Friday, July 12, 2019

Haying season...

When you look out to the greener part of this field, you can see a darker purple/green shade and then a lighter green shade in the hay that is mowed.  This field yields strong to alfalfa, but also has crested wheat grass mixed in with it.  The purple shade is the flowers from the alfalfa being mowed in that direction.  The lighter shade is the mowing on the trip back.  This is some of the best hay EVER cut and baled on this ranch.  We've never seen hay like this in years -- maybe ever.  Hubby's dad, an 87 year old Grandpa says he's never seen hay like this in all his years and he has lived here his entire life.

 The green grass and alfalfa in the foreground was cut and baled a week or so ago and look at how much has grown back!  We do not usually get a second cutting of hay except for the very low, wet patches here and there and that is rare. 

 On the way out to the hay field today, I saw from a distance what looked like someone's jacket or a towel left on the cross bar of the fence brace.  As I got closer, I could see that it was not that at all, but instead it was a swarm of bees.  We have several boxes of bees on the ranch this year.  The folks that put them on us and lots of other ranchers will have a good honey year since we have gobs and gobs of sweet clover.  I guess these bees decided to go pioneering and find a new place to call home.

Here's a close-up photo of the bees.  Maybe they'll be gone tomorrow.  Who knows? 

The baby birds are here and there in the back yard and front yard and in the pastures.  I saw the baby hawk as I drove past the swarm, but didn't have my camera ready for it.  Our world is alive with so many things growing.  It's wonderful to see and to be right in the thick of it.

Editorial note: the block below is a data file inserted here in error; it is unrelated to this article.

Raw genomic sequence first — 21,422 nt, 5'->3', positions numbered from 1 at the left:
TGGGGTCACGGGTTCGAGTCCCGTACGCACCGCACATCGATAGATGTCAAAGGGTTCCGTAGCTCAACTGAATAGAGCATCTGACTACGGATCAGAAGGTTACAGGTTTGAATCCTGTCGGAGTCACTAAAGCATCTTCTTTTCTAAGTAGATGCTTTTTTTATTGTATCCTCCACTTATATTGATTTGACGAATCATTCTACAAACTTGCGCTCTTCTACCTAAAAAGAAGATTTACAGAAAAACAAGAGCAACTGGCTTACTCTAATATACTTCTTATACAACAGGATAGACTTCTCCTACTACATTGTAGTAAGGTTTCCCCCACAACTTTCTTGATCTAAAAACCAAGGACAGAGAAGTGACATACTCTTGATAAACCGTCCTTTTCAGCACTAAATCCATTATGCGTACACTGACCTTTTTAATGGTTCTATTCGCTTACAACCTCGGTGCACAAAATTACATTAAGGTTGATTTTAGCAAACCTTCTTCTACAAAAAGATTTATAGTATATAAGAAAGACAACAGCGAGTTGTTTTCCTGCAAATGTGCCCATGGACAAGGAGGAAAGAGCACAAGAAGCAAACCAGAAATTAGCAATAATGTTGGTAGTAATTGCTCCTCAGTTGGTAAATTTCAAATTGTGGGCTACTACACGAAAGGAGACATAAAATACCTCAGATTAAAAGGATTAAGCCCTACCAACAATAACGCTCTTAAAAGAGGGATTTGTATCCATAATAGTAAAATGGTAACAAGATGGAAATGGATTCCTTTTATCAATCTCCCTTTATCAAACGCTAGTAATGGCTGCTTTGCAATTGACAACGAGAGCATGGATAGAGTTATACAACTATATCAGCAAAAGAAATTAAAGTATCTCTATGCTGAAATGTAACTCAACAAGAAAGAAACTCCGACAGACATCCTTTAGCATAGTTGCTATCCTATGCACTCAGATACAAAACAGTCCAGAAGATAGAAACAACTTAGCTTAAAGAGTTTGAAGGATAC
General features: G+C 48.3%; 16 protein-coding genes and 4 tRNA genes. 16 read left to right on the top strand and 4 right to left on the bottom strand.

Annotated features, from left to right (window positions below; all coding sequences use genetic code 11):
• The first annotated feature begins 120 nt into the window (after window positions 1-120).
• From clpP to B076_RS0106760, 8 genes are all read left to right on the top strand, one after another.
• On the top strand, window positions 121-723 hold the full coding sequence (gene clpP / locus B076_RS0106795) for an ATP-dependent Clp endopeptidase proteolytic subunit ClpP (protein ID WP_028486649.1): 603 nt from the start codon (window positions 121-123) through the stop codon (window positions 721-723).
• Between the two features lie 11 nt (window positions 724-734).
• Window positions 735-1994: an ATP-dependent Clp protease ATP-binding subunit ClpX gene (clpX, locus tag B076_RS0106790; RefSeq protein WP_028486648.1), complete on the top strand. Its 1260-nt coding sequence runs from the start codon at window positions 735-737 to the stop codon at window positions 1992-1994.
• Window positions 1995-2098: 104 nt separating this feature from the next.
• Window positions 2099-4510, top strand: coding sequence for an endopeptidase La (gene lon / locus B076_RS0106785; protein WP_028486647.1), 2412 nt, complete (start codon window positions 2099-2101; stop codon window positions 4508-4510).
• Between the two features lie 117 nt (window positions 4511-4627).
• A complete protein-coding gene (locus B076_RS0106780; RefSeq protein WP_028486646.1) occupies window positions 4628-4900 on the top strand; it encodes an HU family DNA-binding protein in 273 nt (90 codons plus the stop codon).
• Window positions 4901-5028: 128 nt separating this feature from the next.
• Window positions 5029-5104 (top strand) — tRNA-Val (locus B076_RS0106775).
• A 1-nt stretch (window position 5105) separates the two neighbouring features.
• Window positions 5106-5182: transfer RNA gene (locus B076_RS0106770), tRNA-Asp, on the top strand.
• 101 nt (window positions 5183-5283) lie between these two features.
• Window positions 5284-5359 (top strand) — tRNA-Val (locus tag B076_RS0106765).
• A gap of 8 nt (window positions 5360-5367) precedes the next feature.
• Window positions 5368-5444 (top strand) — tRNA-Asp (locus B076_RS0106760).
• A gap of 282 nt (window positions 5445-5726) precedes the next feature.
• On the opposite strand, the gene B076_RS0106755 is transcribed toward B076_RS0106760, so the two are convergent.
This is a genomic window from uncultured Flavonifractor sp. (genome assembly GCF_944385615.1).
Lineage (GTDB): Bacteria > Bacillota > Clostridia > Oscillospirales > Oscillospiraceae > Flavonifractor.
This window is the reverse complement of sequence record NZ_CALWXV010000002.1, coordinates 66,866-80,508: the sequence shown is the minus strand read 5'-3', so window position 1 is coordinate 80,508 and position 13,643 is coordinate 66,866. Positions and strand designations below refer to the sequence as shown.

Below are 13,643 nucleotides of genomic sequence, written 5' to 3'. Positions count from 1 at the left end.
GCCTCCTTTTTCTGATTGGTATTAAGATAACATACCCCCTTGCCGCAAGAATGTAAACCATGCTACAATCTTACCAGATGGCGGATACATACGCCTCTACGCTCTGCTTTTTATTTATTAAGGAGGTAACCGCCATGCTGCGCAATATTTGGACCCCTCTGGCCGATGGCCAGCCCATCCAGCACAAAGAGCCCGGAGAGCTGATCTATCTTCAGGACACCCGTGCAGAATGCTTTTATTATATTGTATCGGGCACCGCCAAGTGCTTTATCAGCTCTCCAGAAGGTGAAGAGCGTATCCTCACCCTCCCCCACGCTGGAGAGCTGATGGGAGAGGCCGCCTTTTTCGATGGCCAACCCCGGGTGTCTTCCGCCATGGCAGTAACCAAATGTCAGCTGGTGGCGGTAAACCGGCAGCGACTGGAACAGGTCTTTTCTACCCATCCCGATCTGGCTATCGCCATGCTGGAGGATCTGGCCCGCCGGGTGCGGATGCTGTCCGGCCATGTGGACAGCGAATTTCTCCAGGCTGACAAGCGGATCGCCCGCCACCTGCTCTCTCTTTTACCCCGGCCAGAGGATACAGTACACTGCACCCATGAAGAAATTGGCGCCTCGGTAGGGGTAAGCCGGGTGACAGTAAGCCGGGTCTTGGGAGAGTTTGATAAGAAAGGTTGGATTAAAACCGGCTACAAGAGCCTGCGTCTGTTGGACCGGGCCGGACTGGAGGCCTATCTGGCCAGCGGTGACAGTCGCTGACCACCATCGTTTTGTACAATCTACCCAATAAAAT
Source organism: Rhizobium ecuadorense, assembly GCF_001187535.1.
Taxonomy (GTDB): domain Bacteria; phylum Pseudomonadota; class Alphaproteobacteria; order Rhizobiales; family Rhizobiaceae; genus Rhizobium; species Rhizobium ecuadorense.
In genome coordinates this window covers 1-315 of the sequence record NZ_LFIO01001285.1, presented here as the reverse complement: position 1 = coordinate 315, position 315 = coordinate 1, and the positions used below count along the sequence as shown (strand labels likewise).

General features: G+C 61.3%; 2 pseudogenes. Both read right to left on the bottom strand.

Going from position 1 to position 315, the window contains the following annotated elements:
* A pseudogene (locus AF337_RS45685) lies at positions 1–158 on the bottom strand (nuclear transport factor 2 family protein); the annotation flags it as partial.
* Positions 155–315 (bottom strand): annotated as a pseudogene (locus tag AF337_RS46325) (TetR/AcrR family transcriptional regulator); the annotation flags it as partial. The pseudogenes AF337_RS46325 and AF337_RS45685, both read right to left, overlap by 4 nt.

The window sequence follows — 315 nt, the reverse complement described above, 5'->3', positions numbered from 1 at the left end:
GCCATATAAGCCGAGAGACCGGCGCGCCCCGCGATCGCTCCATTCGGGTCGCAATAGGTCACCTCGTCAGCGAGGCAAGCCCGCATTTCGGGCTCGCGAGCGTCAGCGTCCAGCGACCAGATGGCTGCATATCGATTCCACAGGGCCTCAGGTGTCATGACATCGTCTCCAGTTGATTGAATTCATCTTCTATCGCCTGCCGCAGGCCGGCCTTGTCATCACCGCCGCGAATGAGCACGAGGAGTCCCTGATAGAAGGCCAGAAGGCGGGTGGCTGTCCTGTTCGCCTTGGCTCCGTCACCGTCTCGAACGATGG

17 comments:

  1. I've heard that bees will swarm but never would have imagined that they would hang onto a fence!! I hope they found a proper place to settle into.

    ReplyDelete
  2. How wonderful for your very good season of alfalfa and hay! Woohoo! Or is that Alfalfa Hay? Anyhoo, happy for you! We are seeing baby quail right now. So sweet. Hope they stay safe from the hawks. Glad you are enjoying your alive world right now.

    ReplyDelete
  3. So glad for your great and historic crop of hay! Here's to a second crop! :) I've only seen bees swarm once. It was awesome to behold!

    ReplyDelete
  4. Ah - what a shame that a beekeeper couldn't have gotten that swarm into a nice box :) !! So, so glad your farming year is going so well. That's an encouragement! The fields look lovely.

    ReplyDelete
  5. Is it the quantity of the hay or some special quality as well that makes it some of the "best"? Pictures of mown hay such as you share here almost bring the delicious smell of alfalfa to my mind through the eyes without any smeller involved!!

    Glory to God for all things! And thank you, Lord, for extra-abundant years that seem extra glorious :-)

    ReplyDelete
    Replies
    1. It is quantity as well as quality. It's thick, leafy, and tall so it's the perfect kind of hay! It does smell delicious outside. Between the sweet clover and the alfalfa, it's a strong, flowery smell.